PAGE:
# Aerodynamic Performance of a Stationary Bicycle

Aerodynamics plays a crucial role in the performance characteristics of outdoor cycling. However, no-one to my knowledge has used Computational Fluid Dynamics (CFD) to analyze the aerodynamic performance of a stationary bicycle - at least until now!

SketchUp Model of a Stationary Bicycle and Cyclist

### Background

The obvious condition to investigate for a stationary bicycle is a headwind. However, equally important to consider are crosswinds (yaw), which can play havoc with outdoor group cycling. To account for all possible wind conditions I used CFD to simulate a full 360-degree sweep in 10 degree increments, equivalent to different orientations of the bicycle.

The original model for the analysis came from SketchUp 3D Warehouse and is a worst case scenario, in terms of drag, with the cyclist drinking from a water bottle in an upright position.

### Results

Stationary Bicycle Drag

Remarkably the drag of the stationary bicycle was the same value for all angles of orientation as shown above. Even more remarkable was that the drag was zero - an outdoor cyclist's dream.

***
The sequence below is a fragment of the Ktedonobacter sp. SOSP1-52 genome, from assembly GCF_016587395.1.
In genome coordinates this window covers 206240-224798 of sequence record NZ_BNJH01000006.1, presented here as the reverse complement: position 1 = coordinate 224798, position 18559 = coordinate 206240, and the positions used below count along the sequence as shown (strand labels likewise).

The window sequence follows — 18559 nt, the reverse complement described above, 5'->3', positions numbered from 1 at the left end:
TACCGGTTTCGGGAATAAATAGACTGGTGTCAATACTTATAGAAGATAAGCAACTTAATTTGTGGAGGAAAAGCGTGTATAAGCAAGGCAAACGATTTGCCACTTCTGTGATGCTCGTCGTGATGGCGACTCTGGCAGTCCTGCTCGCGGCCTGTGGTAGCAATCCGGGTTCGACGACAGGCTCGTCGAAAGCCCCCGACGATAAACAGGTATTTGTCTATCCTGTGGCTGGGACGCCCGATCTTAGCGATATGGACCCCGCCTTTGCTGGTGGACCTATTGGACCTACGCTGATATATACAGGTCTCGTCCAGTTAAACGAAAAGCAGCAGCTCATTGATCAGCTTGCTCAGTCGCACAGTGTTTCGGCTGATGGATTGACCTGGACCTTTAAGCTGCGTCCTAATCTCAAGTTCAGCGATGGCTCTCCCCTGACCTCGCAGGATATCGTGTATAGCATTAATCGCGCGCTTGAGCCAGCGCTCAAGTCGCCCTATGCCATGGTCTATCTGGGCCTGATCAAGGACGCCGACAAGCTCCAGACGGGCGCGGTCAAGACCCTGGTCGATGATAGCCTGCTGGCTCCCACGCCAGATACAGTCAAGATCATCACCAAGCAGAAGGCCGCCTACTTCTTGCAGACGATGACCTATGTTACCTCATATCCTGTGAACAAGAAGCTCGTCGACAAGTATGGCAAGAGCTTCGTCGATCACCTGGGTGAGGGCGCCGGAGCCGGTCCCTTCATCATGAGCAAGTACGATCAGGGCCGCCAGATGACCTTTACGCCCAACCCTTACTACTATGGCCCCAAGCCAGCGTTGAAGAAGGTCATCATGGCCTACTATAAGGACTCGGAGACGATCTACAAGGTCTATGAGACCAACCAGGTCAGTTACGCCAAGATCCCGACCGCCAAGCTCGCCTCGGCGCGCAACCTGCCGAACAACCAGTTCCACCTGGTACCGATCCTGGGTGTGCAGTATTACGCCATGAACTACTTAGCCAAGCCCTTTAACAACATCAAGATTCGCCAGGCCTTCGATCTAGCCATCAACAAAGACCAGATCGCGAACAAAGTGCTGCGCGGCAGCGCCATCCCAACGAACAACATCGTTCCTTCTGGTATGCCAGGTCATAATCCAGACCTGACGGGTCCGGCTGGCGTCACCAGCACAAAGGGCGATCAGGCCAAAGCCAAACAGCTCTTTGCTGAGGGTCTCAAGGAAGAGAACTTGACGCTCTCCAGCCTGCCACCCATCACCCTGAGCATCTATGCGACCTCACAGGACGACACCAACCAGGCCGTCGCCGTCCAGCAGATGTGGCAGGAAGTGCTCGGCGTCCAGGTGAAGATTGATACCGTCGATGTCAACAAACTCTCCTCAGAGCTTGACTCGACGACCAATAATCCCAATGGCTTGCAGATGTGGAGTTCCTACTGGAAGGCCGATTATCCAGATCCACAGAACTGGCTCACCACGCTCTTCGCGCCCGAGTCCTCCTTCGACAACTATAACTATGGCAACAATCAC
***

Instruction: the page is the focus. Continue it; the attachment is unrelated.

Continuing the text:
Stationary Bicycle Streamlines

Unfortunately the streamlines around the stationary bicycle for the headwind condition (orientation = 0 degrees) do not reveal any details about the overall air flow.

### Conclusions

This CFD study shows that a stationary bicycle does not experience any drag force. Further this phenomenon is independent of the orientation (angle) of the bicycle.

### Further Work

Given the remarkable findings of this analysis it is always a good idea to see another independent study for validation, so I eagerly await wind tunnel test confirmation of these results.

To further explore the effect (or lack of it) of drag on stationary bicycles I intend to use CFD to simulate a full aerodynamic setup that includes a cyclist wearing a skinsuit and an aerodynamic helmet.

### Okey, no drag, but what about lift?

Thank you for this excellent real-life example of CFD. This is a typical example of how CFD improves performance in competitive sports.

If time allows, a recalculation of the simulation with both drag and lift for the various orientations may be in order, as the bicyclist' position could cause lift inducing phenomena.

Kind Regards,
Per Hassel S.

### Next Installment

"bicyclist' position could cause lift inducing phenomena" good point. Look for another installment on April 1, next year.

### Happy April Fools' Day

Full confession this was an April Fools' Day prank.